Cases argued and decided in the Supreme Court of the State of Texas, during the latter part of the Austin term, 1884, and the Tyler term, 1884. Volume 62. Page: 54
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54 ANDERSON V. STOCKDALE. [Austin Term,
Statement of the case.
PHILIP ANDERSON V. F. S. STOCKDALE.
(Case No 1370.)
1. JOINT EXECUTORS-PARTIES-STATUTES CONSTRUED - WILL.-A will executed
in 1866 appointed two " joint executors " of the same, and guardians
of the property and person of the legatee; it contained the expression of a
desire that the county court should exercise no other control of the estate
than the registration of the will, and that the executors should exercise
" the fullest and most absolute control" of the estate and of the person and
property of the legatee, who was a minor, " that is accorded or permitted by
law." One of the parties named as executor died during tle life of the testatrix.
(1) The provisions of the act of 21 Henry VIII., ct. 4, which authorized a
qualified and acting executor to execute a will when other executors named
therein refused to act; were practically adopted by arts. 1268 and 1335;
hence, the general rule which required joint trustees to act together in the
execution of a power, has no application to executors appointed by will.
Citing Johnson v. Bowden, 43 Tex., 670, and Blanton v. Mayes, 58 Tex., 422.
(2) The doctrine above announced has its application also to executors who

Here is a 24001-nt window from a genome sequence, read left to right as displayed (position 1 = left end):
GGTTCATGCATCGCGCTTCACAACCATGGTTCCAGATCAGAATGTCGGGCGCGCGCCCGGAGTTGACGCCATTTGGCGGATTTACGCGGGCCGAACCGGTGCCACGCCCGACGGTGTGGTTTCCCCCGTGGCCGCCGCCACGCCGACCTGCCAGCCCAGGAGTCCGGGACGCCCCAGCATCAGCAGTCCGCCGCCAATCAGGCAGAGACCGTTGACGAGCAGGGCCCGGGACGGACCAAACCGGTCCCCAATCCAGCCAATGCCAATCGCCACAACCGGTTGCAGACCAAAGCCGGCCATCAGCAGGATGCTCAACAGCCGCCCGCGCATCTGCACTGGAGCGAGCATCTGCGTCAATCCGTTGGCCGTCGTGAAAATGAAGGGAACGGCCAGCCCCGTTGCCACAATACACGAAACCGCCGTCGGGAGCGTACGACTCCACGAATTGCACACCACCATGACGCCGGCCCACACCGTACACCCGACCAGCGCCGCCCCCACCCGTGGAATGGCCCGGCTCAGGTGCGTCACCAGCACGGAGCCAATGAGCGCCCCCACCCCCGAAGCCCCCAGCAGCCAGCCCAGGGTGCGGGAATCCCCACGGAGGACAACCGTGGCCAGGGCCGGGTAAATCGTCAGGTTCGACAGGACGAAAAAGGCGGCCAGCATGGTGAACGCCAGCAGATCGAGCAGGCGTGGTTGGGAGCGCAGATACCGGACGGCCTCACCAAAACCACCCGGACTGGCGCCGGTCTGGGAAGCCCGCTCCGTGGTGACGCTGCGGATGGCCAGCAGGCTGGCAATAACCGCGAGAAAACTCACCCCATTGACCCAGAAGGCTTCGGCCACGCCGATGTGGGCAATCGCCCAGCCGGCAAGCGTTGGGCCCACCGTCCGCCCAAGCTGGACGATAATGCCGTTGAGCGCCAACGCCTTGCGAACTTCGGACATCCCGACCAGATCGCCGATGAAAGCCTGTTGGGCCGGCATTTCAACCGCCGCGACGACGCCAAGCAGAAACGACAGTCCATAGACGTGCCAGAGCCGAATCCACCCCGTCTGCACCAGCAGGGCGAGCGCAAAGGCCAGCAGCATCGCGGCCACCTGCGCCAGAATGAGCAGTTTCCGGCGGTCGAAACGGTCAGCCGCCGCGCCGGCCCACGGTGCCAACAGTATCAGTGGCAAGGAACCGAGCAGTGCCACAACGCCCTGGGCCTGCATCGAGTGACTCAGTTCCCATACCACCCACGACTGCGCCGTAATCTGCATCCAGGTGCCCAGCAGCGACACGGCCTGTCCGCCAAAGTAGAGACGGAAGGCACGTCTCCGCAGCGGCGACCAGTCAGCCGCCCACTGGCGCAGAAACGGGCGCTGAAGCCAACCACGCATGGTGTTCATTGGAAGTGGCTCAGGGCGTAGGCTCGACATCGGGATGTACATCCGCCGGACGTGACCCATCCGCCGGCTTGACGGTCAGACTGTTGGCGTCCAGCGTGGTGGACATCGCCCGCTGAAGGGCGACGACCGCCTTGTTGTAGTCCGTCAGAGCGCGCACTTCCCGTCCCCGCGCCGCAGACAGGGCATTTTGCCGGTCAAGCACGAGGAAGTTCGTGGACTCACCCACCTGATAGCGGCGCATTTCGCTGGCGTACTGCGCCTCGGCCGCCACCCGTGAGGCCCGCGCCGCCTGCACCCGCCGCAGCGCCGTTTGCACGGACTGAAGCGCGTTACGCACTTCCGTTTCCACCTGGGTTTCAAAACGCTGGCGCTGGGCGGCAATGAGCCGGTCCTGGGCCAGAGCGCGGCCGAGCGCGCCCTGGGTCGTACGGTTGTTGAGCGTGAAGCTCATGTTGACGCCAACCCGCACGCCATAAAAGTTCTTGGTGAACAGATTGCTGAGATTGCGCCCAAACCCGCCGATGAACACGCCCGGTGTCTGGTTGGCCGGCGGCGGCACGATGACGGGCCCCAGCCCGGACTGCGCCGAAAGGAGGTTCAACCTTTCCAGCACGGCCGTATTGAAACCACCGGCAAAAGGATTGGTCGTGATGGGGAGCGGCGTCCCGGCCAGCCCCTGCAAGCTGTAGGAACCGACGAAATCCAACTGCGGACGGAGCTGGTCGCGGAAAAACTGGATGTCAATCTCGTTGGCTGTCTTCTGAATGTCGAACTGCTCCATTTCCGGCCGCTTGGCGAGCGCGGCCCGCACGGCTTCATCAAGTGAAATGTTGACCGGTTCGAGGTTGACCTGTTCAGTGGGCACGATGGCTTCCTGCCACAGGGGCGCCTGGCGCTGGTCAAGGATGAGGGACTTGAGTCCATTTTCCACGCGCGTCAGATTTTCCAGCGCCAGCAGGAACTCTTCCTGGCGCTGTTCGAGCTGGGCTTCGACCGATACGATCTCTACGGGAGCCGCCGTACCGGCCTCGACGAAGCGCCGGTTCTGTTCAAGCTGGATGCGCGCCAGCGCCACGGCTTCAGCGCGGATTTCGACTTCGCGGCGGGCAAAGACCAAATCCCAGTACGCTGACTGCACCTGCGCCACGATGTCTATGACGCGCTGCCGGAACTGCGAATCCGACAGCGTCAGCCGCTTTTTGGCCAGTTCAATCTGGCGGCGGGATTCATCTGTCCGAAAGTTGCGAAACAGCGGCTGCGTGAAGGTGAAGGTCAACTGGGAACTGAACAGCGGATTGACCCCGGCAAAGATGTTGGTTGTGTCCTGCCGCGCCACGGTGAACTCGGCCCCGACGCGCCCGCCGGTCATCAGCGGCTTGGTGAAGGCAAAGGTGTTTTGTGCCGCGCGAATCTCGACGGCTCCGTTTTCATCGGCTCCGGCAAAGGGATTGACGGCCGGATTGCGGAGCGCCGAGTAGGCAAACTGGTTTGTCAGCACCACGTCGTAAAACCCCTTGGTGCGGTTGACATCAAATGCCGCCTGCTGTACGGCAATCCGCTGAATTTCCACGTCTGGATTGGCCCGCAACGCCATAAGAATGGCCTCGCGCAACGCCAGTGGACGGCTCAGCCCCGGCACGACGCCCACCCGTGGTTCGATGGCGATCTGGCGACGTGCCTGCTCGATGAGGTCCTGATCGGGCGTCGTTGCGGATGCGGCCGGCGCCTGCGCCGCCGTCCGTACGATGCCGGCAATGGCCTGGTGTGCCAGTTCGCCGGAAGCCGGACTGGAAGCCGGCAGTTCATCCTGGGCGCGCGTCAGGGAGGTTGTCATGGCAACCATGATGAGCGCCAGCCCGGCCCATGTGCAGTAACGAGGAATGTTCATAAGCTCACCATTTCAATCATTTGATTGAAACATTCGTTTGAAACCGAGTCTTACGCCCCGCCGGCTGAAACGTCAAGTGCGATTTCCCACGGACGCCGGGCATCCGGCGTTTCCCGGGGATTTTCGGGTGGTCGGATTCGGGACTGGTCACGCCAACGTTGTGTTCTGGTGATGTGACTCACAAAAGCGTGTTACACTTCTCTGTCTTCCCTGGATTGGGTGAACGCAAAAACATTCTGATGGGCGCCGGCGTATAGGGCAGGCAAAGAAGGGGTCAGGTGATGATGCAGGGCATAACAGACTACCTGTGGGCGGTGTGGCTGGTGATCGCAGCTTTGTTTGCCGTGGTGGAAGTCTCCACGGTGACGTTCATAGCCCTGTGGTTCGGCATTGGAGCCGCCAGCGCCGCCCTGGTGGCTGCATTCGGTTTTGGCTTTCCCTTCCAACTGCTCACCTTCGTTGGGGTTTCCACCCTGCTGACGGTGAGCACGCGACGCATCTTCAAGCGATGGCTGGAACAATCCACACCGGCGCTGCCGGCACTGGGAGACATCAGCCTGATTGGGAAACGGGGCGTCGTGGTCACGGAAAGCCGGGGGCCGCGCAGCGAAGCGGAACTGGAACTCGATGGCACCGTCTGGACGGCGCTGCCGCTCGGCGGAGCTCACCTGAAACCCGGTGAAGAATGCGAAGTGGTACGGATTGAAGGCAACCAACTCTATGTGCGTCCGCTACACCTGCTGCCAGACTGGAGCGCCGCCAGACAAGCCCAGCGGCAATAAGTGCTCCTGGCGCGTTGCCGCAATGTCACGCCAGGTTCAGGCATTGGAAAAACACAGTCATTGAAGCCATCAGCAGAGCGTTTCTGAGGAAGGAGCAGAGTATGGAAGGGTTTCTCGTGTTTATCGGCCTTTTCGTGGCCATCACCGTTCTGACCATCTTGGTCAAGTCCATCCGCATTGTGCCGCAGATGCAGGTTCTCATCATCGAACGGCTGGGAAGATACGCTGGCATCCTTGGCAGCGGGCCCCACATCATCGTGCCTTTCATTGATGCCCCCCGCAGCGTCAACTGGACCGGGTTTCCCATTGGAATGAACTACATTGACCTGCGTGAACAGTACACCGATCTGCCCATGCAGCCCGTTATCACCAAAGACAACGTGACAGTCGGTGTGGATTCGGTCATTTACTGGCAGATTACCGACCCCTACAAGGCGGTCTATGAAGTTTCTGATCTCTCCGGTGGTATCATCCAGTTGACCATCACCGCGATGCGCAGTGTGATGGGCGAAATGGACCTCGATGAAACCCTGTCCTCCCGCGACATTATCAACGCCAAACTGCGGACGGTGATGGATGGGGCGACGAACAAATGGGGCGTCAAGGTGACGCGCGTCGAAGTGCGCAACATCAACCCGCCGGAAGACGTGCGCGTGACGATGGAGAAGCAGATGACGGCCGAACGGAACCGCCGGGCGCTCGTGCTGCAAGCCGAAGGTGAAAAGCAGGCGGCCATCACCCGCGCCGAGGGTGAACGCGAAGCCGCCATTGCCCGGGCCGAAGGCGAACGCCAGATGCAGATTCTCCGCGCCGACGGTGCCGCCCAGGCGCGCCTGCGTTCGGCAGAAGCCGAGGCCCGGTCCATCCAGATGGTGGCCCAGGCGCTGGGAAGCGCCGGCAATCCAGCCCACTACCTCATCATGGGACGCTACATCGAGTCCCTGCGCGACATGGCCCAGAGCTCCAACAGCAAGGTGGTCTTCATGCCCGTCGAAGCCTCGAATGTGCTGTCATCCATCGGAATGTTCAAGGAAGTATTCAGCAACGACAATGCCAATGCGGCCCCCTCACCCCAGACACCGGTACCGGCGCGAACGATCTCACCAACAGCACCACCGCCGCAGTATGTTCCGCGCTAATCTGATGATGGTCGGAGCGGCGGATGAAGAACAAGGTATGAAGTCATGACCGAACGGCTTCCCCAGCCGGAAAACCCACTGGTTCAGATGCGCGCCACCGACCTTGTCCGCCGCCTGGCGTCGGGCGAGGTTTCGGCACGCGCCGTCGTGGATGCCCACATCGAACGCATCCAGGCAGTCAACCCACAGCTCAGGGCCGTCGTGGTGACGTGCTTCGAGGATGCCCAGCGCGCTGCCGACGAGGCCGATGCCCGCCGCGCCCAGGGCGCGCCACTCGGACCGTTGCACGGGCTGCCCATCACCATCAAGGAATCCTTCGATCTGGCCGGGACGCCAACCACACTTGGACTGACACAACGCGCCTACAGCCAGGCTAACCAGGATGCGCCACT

are charged with the execution of the will independent of the control of
the probate court.
(3) The application of the rule is not affected by the fact that the testator
designated the executors named as "joint executors," or that one of the
executors died before the testatrix; one being dead, the survivor could execute
the trust alone.
(4) The power to sell real estate, when necessary to pay debts or execute
executory contracts of the testatrix, could be exercised in this case by the
executor under the general powers conferred by the will.. Beyond this no
power to convey real estate existed.
(5) The power to sell under such a will would not authorize an executor
to convey the land of the estate to a joint stock company and receive shares
of stock issued to himself in consideration for his deed to the land.
(6) When such a deed was executed the instrument creating the joint
stock company vested the title acquired under the deed in trustees, and it
was not necessary, in a suit by the legatee against the executor and the
trustees to recover the land, to make the stockholders of the company parties.
APPEAL from Calhoun. Tried below before the Hon. H. Clay
Plaintiff on the 17th of February, 1881, sued F. S. Stockdale, D.
C. Proctor and M. D. IMonserrate, the trustees of the Indianola
City and Land Company, a joint stock company, and T. C. Allen
and A. Schwartz, to recover of them property inherited from his
mother and devised to him by her last will, and also to recover of
Stockdale the value of such property as had been lost to plaintiff
by reason of Stockdale's alleged neglect and mismanagement of the
estate of Sarah F. Anderson, as her executor.
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Texas. Supreme Court. Cases argued and decided in the Supreme Court of the State of Texas, during the latter part of the Austin term, 1884, and the Tyler term, 1884. Volume 62., book, 1885; Austin, Texas. (texashistory.unt.edu/ark:/67531/metapth28512/m1/76/: accessed November 17, 2017), University of North Texas Libraries, The Portal to Texas History, texashistory.unt.edu; .